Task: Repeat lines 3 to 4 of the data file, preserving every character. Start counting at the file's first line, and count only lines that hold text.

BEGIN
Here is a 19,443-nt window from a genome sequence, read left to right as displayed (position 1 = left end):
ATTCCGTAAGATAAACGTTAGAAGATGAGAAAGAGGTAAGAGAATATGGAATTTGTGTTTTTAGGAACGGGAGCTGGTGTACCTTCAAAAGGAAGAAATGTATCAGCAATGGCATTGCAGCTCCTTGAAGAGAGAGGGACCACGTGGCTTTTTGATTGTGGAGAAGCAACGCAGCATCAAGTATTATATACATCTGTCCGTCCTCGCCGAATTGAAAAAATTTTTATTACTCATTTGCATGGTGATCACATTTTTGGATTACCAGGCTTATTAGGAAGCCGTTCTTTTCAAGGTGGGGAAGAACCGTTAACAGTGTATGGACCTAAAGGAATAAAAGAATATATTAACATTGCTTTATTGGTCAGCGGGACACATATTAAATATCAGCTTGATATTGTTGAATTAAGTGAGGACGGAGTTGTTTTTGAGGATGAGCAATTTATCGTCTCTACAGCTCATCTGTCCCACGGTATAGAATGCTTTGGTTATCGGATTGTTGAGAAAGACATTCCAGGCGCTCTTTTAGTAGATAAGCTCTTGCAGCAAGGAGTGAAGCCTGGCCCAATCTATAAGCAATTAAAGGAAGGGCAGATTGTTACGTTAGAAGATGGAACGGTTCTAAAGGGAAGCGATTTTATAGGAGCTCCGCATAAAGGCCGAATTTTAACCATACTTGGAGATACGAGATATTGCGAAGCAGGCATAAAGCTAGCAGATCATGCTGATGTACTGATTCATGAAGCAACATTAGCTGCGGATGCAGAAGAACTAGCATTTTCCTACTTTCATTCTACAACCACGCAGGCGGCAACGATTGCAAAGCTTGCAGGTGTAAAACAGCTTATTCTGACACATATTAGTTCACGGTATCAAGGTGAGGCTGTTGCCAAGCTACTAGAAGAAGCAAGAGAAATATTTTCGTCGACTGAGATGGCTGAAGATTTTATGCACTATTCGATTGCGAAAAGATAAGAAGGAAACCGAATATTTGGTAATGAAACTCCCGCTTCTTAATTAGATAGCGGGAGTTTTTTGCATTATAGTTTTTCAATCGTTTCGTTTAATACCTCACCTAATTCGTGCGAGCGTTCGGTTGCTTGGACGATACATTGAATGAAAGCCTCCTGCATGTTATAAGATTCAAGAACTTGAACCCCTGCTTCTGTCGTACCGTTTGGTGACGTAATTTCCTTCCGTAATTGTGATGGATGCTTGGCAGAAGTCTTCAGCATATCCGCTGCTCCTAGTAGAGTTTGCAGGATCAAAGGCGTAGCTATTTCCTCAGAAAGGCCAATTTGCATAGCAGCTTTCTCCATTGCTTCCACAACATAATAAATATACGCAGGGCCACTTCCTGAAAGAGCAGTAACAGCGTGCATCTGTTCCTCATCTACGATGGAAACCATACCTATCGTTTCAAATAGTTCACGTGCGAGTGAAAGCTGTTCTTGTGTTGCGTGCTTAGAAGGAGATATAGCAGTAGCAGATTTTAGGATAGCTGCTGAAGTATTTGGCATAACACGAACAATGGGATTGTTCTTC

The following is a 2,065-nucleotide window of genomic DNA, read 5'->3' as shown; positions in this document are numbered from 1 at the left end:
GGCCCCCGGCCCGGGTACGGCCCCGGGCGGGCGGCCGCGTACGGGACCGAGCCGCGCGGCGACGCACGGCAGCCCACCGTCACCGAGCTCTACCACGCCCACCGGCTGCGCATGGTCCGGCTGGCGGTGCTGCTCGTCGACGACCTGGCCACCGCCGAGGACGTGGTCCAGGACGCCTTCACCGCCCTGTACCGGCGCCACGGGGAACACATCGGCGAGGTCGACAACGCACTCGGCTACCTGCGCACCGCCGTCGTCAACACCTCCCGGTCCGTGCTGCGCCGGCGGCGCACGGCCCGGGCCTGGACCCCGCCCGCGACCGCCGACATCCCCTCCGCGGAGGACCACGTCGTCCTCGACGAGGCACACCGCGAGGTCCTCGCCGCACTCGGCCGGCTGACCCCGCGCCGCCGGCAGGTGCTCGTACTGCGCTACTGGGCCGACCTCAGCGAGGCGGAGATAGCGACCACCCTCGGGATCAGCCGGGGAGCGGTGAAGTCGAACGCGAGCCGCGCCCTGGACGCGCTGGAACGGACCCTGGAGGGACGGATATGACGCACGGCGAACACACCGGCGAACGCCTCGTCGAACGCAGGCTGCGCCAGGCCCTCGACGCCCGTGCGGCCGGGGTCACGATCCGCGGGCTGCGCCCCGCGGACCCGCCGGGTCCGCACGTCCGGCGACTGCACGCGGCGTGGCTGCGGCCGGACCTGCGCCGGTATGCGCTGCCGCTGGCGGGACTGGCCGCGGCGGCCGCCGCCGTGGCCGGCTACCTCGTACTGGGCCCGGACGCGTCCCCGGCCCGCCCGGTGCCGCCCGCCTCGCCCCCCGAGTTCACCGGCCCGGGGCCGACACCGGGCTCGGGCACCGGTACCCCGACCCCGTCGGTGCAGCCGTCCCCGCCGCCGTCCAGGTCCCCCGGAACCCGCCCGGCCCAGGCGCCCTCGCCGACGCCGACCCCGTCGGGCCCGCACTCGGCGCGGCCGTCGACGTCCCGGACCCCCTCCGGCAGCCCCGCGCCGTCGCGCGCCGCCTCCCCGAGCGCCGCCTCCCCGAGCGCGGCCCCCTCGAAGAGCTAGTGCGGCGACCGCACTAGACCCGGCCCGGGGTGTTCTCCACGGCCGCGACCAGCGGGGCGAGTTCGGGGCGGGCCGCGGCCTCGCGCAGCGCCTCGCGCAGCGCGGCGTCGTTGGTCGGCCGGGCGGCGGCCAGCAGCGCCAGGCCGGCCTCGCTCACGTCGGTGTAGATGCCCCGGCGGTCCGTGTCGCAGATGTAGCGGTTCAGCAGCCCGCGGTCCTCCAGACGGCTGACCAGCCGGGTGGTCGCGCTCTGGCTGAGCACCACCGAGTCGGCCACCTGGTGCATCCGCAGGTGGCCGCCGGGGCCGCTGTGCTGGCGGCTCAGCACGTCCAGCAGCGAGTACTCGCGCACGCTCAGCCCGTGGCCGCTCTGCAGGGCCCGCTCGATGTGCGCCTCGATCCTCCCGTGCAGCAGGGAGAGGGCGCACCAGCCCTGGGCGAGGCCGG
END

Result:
The following is a 2,065-nucleotide window of genomic DNA, read 5'->3' as shown; positions in this document are numbered from 1 at the left end:
GGCCCCCGGCCCGGGTACGGCCCCGGGCGGGCGGCCGCGTACGGGACCGAGCCGCGCGGCGACGCACGGCAGCCCACCGTCACCGAGCTCTACCACGCCCACCGGCTGCGCATGGTCCGGCTGGCGGTGCTGCTCGTCGACGACCTGGCCACCGCCGAGGACGTGGTCCAGGACGCCTTCACCGCCCTGTACCGGCGCCACGGGGAACACATCGGCGAGGTCGACAACGCACTCGGCTACCTGCGCACCGCCGTCGTCAACACCTCCCGGTCCGTGCTGCGCCGGCGGCGCACGGCCCGGGCCTGGACCCCGCCCGCGACCGCCGACATCCCCTCCGCGGAGGACCACGTCGTCCTCGACGAGGCACACCGCGAGGTCCTCGCCGCACTCGGCCGGCTGACCCCGCGCCGCCGGCAGGTGCTCGTACTGCGCTACTGGGCCGACCTCAGCGAGGCGGAGATAGCGACCACCCTCGGGATCAGCCGGGGAGCGGTGAAGTCGAACGCGAGCCGCGCCCTGGACGCGCTGGAACGGACCCTGGAGGGACGGATATGACGCACGGCGAACACACCGGCGAACGCCTCGTCGAACGCAGGCTGCGCCAGGCCCTCGACGCCCGTGCGGCCGGGGTCACGATCCGCGGGCTGCGCCCCGCGGACCCGCCGGGTCCGCACGTCCGGCGACTGCACGCGGCGTGGCTGCGGCCGGACCTGCGCCGGTATGCGCTGCCGCTGGCGGGACTGGCCGCGGCGGCCGCCGCCGTGGCCGGCTACCTCGTACTGGGCCCGGACGCGTCCCCGGCCCGCCCGGTGCCGCCCGCCTCGCCCCCCGAGTTCACCGGCCCGGGGCCGACACCGGGCTCGGGCACCGGTACCCCGACCCCGTCGGTGCAGCCGTCCCCGCCGCCGTCCAGGTCCCCCGGAACCCGCCCGGCCCAGGCGCCCTCGCCGACGCCGACCCCGTCGGGCCCGCACTCGGCGCGGCCGTCGACGTCCCGGACCCCCTCCGGCAGCCCCGCGCCGTCGCGCGCCGCCTCCCCGAGCGCCGCCTCCCCGAGCGCGGCCCCCTCGAAGAGCTAGTGCGGCGACCGCACTAGACCCGGCCCGGGGTGTTCTCCACGGCCGCGACCAGCGGGGCGAGTTCGGGGCGGGCCGCGGCCTCGCGCAGCGCCTCGCGCAGCGCGGCGTCGTTGGTCGGCCGGGCGGCGGCCAGCAGCGCCAGGCCGGCCTCGCTCACGTCGGTGTAGATGCCCCGGCGGTCCGTGTCGCAGATGTAGCGGTTCAGCAGCCCGCGGTCCTCCAGACGGCTGACCAGCCGGGTGGTCGCGCTCTGGCTGAGCACCACCGAGTCGGCCACCTGGTGCATCCGCAGGTGGCCGCCGGGGCCGCTGTGCTGGCGGCTCAGCACGTCCAGCAGCGAGTACTCGCGCACGCTCAGCCCGTGGCCGCTCTGCAGGGCCCGCTCGATGTGCGCCTCGATCCTCCCGTGCAGCAGGGAGAGGGCGCACCAGCCCTGGGCGAGGCCGG